Gainesville, Florida Divorce and Property Division Lawyer
Divorce with Assets in Gainesville, Florida
Gainesville, Florida asset and property division lawyer Nick Hamm understands the stress you face when dealing with asset division pursuant to your divorce. The assets and debts a couple have will many times represent a lifetime spent together planning for your shared future. Now, in the midst of the breakdown of your marriage, you are faced with the task of dividing assets and debts. Gainesville, Florida divorce attorney Nick Hamm can help you focus on the important facts so that your economic future is in the best position that it can be after your divorce. Remember, you don’t have to go it alone.
In Florida, one aspect of divorce is how to divide the assets and debts the parties acquired during the marriage. Assets and debts are first categorized into two columns: marital assets/debts and non-marital assets/debts.
The parties are each entitled to their respective nonmarital assets. How to determine whether an item is a marital or non-marital asset is not always straightforward. In general terms, a marital asset or debt is one taken on during the marriage. A nonnmarital asset/debt is one obtained prior to the marriage. Confusion arises when a nonmartial asset has co-mingled with marital assets to such an extent that the asset loses its nonmarital nature.
If the parties are unable to agree on how assets should be split (there is a presumption that assets should be split 50/50), then the local judge will decide. The judge will consider several factors in determining how to split the assets, including:
(a) The contribution to the marriage by each spouse, including contributions to the care and education of the children and services as homemaker.
(b) The economic circumstances of the parties.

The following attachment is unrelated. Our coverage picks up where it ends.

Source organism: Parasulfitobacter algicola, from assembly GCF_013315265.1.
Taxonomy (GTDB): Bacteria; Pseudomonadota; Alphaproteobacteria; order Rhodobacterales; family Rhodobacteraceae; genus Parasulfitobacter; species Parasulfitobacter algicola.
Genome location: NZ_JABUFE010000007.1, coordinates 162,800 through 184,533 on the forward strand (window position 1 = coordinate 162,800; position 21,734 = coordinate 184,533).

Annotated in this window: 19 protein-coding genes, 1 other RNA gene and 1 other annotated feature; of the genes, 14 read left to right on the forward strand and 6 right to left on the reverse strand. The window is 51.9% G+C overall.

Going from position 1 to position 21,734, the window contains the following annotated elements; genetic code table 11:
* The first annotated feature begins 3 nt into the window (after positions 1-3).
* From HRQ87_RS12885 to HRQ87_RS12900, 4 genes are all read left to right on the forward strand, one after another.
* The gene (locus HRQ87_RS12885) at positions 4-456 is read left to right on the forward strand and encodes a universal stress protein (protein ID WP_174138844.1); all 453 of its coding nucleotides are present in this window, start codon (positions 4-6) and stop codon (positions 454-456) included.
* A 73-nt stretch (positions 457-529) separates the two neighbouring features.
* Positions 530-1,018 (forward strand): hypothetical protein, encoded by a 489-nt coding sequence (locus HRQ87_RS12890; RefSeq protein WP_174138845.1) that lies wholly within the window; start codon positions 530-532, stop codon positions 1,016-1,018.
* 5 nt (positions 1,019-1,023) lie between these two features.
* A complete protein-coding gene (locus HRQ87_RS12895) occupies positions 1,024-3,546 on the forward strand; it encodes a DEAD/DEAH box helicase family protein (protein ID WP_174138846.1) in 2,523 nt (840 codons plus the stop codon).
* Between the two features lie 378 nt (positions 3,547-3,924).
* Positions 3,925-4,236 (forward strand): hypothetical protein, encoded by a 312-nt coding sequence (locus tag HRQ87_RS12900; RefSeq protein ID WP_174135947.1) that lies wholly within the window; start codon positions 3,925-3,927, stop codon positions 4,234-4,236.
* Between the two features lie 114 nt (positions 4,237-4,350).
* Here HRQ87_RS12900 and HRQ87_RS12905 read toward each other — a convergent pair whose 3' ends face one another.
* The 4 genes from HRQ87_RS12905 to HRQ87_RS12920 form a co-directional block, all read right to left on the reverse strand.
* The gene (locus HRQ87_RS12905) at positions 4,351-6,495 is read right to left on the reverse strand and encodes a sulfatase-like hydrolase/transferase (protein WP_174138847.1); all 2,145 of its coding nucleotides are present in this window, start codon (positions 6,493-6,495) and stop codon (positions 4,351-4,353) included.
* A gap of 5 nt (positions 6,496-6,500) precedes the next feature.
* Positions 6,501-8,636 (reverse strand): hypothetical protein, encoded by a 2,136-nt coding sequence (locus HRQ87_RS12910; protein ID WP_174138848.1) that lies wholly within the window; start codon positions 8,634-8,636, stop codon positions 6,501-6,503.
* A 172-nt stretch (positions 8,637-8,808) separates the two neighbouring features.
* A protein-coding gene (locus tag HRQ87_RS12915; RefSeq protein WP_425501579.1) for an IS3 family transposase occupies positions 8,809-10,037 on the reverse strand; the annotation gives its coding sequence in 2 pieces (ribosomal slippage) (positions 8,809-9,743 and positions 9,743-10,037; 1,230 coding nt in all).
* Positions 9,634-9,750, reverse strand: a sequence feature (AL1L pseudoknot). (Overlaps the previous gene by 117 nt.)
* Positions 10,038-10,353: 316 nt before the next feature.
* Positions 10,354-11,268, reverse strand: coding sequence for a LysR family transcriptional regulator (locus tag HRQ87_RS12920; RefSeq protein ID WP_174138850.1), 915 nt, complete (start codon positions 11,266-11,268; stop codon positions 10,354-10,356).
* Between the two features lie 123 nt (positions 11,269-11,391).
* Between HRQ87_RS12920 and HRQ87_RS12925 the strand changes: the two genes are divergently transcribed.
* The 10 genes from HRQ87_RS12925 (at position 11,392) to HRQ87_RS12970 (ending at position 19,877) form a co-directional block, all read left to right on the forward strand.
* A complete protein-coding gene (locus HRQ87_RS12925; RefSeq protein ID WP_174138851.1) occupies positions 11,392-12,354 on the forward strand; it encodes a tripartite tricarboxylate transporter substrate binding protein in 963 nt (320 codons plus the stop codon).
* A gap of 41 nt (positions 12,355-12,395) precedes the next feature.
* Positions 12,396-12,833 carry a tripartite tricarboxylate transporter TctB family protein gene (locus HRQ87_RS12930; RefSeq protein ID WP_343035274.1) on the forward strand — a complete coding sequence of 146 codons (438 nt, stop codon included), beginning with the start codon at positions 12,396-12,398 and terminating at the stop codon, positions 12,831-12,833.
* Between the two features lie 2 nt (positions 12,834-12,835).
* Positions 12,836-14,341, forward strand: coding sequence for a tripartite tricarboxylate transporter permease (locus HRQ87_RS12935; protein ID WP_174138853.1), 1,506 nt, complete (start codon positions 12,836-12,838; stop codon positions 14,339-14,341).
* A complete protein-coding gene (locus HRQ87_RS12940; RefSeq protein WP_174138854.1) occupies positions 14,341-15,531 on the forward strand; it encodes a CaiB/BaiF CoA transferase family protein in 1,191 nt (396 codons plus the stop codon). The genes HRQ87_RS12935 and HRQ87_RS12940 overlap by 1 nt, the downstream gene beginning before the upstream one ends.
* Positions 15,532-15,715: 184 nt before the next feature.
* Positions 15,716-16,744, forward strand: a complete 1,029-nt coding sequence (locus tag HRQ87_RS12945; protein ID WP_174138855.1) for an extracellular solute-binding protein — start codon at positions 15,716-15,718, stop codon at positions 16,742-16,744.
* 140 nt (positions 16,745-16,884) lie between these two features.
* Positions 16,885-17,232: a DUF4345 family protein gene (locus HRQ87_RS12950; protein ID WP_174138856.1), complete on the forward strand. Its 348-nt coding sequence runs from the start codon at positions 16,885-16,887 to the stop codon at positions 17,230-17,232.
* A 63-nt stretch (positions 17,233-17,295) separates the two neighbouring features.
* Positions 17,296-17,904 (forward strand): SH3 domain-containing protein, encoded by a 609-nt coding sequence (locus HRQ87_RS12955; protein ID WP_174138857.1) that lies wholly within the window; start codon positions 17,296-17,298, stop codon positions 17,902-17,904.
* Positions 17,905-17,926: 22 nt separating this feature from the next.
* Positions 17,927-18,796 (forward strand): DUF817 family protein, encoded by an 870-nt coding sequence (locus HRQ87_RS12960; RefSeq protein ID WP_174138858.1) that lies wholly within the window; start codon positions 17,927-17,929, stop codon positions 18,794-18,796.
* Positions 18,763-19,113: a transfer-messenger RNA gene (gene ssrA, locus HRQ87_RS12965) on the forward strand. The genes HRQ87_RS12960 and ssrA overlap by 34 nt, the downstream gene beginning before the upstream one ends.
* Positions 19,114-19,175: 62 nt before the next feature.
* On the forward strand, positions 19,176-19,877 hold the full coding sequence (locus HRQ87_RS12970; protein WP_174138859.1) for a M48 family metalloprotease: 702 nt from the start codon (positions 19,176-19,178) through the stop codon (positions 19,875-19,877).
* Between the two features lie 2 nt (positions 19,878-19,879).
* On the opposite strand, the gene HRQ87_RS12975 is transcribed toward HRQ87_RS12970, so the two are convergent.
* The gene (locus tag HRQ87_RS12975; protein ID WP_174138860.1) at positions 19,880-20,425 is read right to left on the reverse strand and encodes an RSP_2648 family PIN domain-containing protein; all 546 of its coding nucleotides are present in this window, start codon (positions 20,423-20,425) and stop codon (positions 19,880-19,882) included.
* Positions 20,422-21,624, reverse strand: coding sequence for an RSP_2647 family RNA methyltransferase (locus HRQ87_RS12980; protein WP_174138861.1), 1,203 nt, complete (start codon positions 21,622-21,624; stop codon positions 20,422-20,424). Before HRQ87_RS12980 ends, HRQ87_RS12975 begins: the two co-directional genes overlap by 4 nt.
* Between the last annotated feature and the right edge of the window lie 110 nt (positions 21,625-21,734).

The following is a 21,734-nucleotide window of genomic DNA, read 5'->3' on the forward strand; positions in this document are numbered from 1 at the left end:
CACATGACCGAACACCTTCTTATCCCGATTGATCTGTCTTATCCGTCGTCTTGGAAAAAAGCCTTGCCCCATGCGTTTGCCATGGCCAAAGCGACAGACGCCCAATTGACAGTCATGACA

(c) The duration of the marriage.
(d) Any interruption of personal careers or educational opportunities of either party.
(e) The contribution of one spouse to the personal career or educational opportunity of the other spouse.
(f) The desirability of retaining any asset, including an interest in a business, corporation, or professional practice, intact and free from any claim or interference by the other party.
(g) The contribution of each spouse to the acquisition, enhancement, and production of income or the improvement of, or the incurring of liabilities to, both the marital assets and the nonmarital assets of the parties.
(h) The desirability of retaining the marital home as a residence for any dependent child of the marriage, or any other party, when it would be equitable to do so, it is in the best interest of the child or that party, and it is financially feasible for the parties to maintain the residence until the child is emancipated or until exclusive possession is otherwise terminated by a court of competent jurisdiction. In making this determination, the court shall first determine if it would be in the best interest of the dependent child to remain in the marital home; and, if not, whether other equities would be served by giving any other party exclusive use and possession of the marital home.
(i) The intentional dissipation, waste, depletion, or destruction of marital assets after the filing of the petition or within 2 years prior to the filing of the petition.
(j) Any other factors necessary to do equity and justice between the parties.
Call Gainesville, Florida attorney Nick Hamm today at 352-888-6142 for a consultation to discuss how to protect yourself and your assets during your divorce. Or, check out The Florida Family Law Blog for more information.